Archives For Remotes

Gizmodo has gone back in time to document the evolution of the TiVo peanut remote, including a few unique images – such as molds and prototypes.

What caught my eye were images of a remote stand (where can I get a couple?) and discussions of a more text-entry friendly remote. For some time, I thought an Xbox-style Chatpad would be the way to go. However the Vudu (scrollwheel), Wii (motion sensor), and FiOS TV DVR (triple tap) have proven there are more efficient ways to “type” without squeezing a full-on keyboard into the remote.

And while we’re talking TiVo remotes, over the years my two favorites have been the Toshiba SD-H400 (other than ‘zero’ key placement) and the Series3/Glo (below). Additional info on Series3/Glo remote improvements over the Series2/THD can be found here.

PC Mag has spoken: the ESPN Ultimate Remote ain’t all that. Mari was feeling good after a brief device intro at The Cable Show, but my pal (and fellow IU alumn) PJ tested the WiFi remote in an AV environment and has graced it with only 2 out of 5 stars:

The problem is, despite its $300 price tag, it is not particularly simple to set up or use, and it doesn’t execute any of its fancy Web tricks gracefully.

Though PJ prefers the Harmony One, he’s hopeful that the Windows CE-based Ultimate Remote will see some software improvements that justify the steep price of entry.

Looking for an alternative to the Harmony? It now exists. As I was leaving the floor at the Cable Show, I got the lowdown on the new Ultimate Remote from tvCompass. In a quick demo I was particularly impressed with the TV Guide EPG rendering – not an easy thing to get right on such a small screen. Even more important, however: the remote is WiFi-enabled, meaning plenty of extras like messaging and content applications. It’s launching with ESPN and associated sports content, but the partnership opportunities are really limitless. Operators are apparently looking at the tvCompass product, too. You can pre-order the ESPN version on Amazon. Hefty price tag at $299.99, but I bet there’ll be quite a few willing to shell it out.

In less than two weeks, we’ve gone from a manual keyboard kludge to a more polished method of TiVo network remote control (Ubuntu above, iPhone below). By using the Crestron hooks TiVo incorporated into the Fall 2007 Update, folks are beginning to design graphical apps. However, I still believe there’s more powerful and practical uses for this “hack”… TiVo could and should assist by documenting and expanding interface options – both via this port (31339) and the existing HTTPS/XML entrance.

Brent and I are giving away a Firefly PC Remote ($50), courtesy of Snapstream. For remote details, check out my brief hands on or Brent’s extensive review. The rules are simple: Leave a comment on this post saying you want in. However, your comment must be accompanied by a Gravatar image/icon – sign up here. (It’s painless, really.) Please be located in the lower 48 (US) and we’ll randomly choose a winner later this week.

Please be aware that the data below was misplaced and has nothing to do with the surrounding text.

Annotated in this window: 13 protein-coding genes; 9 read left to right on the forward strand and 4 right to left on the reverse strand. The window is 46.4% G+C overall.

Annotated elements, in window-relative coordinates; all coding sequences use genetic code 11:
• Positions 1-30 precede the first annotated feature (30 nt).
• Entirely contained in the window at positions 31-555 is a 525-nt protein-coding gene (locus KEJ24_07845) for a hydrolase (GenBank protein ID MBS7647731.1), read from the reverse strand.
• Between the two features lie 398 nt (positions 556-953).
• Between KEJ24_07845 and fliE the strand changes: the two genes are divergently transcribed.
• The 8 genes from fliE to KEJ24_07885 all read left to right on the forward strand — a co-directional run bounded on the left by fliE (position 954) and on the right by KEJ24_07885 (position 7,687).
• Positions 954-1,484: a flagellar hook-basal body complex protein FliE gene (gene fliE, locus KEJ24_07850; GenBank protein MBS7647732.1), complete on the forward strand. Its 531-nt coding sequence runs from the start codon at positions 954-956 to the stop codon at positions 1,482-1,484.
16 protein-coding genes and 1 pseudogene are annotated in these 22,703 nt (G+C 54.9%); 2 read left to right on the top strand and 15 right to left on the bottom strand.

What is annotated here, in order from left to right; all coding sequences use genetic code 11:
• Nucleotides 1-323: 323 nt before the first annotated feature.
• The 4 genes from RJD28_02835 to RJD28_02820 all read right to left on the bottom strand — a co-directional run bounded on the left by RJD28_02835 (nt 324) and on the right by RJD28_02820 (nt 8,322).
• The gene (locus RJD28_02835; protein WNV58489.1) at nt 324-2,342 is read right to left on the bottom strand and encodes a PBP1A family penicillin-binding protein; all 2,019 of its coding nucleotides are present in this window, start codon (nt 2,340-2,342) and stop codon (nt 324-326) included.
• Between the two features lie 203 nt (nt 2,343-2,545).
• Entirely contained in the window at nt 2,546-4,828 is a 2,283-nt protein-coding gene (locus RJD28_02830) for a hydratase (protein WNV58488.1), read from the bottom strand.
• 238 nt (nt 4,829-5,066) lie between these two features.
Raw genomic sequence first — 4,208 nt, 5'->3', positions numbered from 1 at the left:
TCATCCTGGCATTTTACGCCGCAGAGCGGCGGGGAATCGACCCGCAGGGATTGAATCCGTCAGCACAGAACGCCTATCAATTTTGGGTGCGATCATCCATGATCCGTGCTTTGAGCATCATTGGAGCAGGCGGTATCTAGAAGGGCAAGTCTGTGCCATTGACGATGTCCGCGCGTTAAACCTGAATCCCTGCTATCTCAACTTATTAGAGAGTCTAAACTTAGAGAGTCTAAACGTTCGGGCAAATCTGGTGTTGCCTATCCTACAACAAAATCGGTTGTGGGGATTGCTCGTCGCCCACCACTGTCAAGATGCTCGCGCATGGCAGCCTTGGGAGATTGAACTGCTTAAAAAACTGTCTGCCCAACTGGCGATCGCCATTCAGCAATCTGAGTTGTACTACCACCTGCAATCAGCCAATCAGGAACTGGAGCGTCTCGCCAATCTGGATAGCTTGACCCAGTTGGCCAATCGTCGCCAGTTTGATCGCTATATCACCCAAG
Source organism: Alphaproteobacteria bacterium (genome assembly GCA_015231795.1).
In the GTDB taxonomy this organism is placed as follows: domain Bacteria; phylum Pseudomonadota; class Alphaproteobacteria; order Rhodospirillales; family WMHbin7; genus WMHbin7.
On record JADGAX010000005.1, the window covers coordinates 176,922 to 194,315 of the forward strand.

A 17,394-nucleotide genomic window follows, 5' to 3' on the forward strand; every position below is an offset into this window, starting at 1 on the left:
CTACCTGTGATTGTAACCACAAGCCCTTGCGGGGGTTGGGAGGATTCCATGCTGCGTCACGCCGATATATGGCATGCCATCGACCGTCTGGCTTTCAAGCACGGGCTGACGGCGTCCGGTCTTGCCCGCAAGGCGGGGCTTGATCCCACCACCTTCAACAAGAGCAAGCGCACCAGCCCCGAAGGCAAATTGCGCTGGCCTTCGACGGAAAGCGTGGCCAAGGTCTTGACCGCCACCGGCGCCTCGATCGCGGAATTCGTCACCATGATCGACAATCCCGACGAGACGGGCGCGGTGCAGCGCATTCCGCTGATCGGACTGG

The latest TiVo hack doesn’t actually require any hacking. Last fall, TiVo partnered up with Creston to integrate the Series3 into their home automation framework. While I haven’t heard anything since, it turns out the hooks are wide open (via Omikron) to any application or hardware on one’s home network – and possibly well beyond by implementing router port fowarding. Until something more polished is developed, the telnet protocol allows you to manually feed a variety of remote commands to a networked TiVo. For example, in the video above, I’m using a terminal application on my jailbroken iPhone as a rudimentary WiFi remote control. There’s some real interesting potential here…

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The Firefly Remote

Dave Zatz —  April 29, 2008 — 7 Comments

SnapStream, the folks behind Beyond TV DVR software, offered Team ZNF a look at the Firefly RF media center remote control ($50). While Brent‘s finalizing his review, he shipped the remote back to play with before we give it away on ZNF. The Firefly controls a wide variety of media apps out of the box, including Beyond TV and Vista Media Center (VMC), plus it can be customized to support additional programs. Generally speaking, RF is preferable to IR due to increased range and fewer line-of-sight issues. And the Firefly is certainly superior to my wireless Microsoft keyboard and mouse in controlling VMC from the La-Z-Boy. However, RF’s not going to turn my plasma on… Next!